Lots of music possibilities this week. Here’s hoping you get a chance to check out any or all of these.

“Nancy and Beth”

What is/are Nancy and Beth?

It’s the musical partnership of actresses Megan Mullally and Stephanie Hunt. And what may have seemed like a gimmick on paper (country, rap and Fosse-style dancing?) has turned into a successful touring duo thatNancy and Beth has played venues from the Grande Ole Opry to the Newport Folks Festival to, this week, the Cabaret.

Don’t expect bantered tales from the set or “Will & Grace” or “Friday Night Lights” The two actresses commit to their characters in their cabaret show.

And that’s okay. I say that because the first time I registered Mullally’s name was after seeing her as Rosemary in the mid-90’s revival of  “How to Succeed in Business Without Really Trying.” Talk about a triple threat elevating a production.  Mullally made Rosemary as ambitiously fun and fascinating as leading man J. Pierpont Finch. And “Happy to Keep His Dinner Warm” transformed into a show highlight.

So, yeah, the woman knows a bit about making a character come alive on stage.

April 24 at the Cabaret.

“The Mystery of Edwin Drood”

I’ll have more to say about this one in an April 27 piece in the Indianapolis Business Journal (remind me to link it here when it goes online, okay?) Suffice to say for now Cast From Edwin Droodthat this is really “Drood 2.0,” a tightened version of the original that won a Tony Award back in its day. It’s a musical hall-style take on Charles Dickens’ novel–the one he didn’t finish after dying of a stroke. The conceit is that the musical isn’t finished either, leaving it up to audience voting on whodunnit and more . April 27-May 13 at the Studio Theatre.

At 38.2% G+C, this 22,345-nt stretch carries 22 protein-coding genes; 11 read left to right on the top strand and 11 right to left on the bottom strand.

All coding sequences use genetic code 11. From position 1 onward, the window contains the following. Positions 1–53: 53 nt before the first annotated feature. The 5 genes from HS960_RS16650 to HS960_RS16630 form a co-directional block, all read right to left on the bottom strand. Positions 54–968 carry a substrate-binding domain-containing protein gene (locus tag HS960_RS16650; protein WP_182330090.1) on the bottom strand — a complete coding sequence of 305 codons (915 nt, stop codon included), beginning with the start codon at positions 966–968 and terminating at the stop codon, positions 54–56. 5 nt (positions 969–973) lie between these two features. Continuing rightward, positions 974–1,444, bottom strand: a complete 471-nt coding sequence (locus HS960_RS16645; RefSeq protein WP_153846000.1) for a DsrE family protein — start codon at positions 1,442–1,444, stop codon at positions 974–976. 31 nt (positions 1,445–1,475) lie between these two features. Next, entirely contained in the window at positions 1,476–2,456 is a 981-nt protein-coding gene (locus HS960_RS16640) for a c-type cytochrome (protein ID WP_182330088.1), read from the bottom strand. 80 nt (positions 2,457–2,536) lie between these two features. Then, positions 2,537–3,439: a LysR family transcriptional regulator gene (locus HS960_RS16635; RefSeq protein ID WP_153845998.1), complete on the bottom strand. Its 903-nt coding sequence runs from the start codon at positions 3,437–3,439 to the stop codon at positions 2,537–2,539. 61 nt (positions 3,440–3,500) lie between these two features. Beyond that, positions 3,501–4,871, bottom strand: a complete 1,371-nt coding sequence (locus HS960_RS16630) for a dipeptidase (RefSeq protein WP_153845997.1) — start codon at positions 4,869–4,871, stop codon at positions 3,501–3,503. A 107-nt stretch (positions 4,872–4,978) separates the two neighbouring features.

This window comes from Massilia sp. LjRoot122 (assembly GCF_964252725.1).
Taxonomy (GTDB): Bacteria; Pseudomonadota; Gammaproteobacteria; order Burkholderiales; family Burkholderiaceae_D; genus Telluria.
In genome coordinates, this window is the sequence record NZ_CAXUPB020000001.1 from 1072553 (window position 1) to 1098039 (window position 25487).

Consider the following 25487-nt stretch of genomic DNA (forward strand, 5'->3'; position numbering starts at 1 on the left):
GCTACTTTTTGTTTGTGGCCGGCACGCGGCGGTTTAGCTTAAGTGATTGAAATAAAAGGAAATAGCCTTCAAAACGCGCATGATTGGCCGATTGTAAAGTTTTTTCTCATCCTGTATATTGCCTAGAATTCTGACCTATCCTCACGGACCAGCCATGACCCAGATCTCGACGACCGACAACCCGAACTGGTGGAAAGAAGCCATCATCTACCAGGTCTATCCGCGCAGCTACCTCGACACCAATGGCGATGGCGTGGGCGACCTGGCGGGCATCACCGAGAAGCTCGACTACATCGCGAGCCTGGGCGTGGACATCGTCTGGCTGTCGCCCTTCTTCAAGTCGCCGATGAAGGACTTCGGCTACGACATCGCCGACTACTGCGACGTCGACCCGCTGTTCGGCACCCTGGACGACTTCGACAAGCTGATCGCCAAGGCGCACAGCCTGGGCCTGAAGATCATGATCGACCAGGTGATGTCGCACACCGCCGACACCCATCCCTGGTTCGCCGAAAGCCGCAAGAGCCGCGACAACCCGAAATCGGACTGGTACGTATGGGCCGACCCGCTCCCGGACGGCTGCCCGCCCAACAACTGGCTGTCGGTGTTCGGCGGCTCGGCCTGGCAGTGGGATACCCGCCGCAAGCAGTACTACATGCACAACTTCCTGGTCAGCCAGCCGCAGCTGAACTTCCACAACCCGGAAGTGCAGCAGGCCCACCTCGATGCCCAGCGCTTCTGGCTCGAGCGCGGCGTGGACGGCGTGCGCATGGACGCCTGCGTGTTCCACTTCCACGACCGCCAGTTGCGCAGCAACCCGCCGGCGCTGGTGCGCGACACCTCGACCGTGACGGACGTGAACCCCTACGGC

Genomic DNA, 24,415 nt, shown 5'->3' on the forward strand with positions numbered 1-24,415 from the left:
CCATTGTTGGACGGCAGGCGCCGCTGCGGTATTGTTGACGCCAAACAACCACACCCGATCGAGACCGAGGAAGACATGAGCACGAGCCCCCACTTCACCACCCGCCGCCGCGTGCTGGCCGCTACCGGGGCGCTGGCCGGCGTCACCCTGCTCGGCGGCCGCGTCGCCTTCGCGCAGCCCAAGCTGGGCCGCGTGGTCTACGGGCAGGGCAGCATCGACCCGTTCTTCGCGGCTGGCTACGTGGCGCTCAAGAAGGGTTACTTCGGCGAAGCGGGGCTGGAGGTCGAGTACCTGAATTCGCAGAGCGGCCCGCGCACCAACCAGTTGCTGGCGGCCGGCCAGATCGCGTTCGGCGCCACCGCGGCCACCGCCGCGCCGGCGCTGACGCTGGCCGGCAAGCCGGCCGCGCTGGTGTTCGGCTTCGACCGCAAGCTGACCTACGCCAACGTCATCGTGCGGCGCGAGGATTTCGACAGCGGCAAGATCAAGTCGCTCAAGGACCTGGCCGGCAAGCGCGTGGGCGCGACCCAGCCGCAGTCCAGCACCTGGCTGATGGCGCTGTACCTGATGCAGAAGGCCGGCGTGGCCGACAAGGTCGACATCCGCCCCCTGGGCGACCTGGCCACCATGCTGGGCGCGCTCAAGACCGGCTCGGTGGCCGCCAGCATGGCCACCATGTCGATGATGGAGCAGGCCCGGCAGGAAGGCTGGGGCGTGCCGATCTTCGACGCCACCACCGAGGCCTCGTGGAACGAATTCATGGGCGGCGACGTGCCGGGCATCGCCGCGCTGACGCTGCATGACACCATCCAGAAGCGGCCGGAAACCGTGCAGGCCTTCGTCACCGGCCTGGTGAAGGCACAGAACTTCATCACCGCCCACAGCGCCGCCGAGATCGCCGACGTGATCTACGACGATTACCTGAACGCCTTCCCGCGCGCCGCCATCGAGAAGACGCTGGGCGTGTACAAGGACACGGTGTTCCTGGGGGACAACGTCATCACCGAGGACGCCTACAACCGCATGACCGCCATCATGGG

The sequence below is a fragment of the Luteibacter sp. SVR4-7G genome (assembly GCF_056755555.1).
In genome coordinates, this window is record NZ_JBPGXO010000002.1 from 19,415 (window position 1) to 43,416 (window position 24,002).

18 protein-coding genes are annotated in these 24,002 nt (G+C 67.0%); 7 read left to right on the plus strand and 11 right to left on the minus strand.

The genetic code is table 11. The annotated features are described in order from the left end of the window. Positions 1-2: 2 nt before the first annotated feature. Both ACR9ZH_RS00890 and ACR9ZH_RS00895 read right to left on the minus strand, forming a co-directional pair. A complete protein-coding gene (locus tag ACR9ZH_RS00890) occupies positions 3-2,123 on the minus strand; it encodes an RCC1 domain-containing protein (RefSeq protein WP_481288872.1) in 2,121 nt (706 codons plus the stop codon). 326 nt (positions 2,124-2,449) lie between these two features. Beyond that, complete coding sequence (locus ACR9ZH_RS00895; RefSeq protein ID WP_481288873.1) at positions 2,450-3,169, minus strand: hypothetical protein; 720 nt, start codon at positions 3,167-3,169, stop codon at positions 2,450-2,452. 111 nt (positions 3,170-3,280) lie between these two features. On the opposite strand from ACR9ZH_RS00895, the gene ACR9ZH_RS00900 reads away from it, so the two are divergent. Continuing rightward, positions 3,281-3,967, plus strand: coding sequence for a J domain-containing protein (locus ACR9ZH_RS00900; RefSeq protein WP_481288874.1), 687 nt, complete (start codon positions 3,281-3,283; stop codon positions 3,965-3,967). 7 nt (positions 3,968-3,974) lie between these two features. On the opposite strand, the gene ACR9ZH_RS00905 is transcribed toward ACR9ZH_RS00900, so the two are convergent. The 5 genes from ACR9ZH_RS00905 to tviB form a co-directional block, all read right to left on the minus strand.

“Good Morning, Baltimore.” “The Nicest Kids in Town.” “Mama, I’m a Big Girl Now.” “I Can Hear the Bells.”

If you’re going to win over an audience, that’s a very good way to start. Those are the first four songs in “Hairspray” and they are far from the only good musical stuff therein. Suffer through “Miss Baltimore Crabs” and you’ll come out on the other side with such gems as “(You’re) Timeless to Me” and the rousing “I Know Where I’ve Been.” Rare is the new musical with as strong a set of songs. Couple that with fun characters and a positive message and you have a show where a smile is difficult to resist (unless, as in the case of the movie, you miscast the distracting John Travolta–CGI another actor in there and it could be wonderful).

The show gets a revival here courtesy of Booth Tarkington Civic Theatre April 27-May 12 at the Tarkington.


The witch is back.

In hindsight, of course, the success of “Wicked” may seem inevitable.

But let’s not forget what what a radical notion it was to begin with. First, when it opened in 2003, composer Steven Schwartz hadn’t had a Broadway hit in over 25 years (since “Godspell”). It’s stars, Idina Menzel and Kristin Chenoweth were hardly box-office names. And the idea of a revisionist take on a beloved classic–even one as famous as “The Wizard of Oz”–was hardly a lock. Sure, the novel had done well, but this take ran as much of a risk of bugging the novel’s fans as it did of pleasing them.

The national touring company of “Wicked.” Photo by Joan Marcus.

And, when it came down to it, “Wicked” was the story that said that our surface assumptions about good and evil–and, yes, our perception of the intentions of people of color (in this case, green)–could be seriously misguided.

Not your typical Broadway fare. And as much as I wish the show had undergone a bit more tweaking before its book and song list were set in stone, I still think it’s strong by mega-hit standards, certainly offering more of interest than “Phantom of the Opera” or “Cats.” And I still get chills during “When I Meet the Wizard.”

April 25-May 13 at the Murat.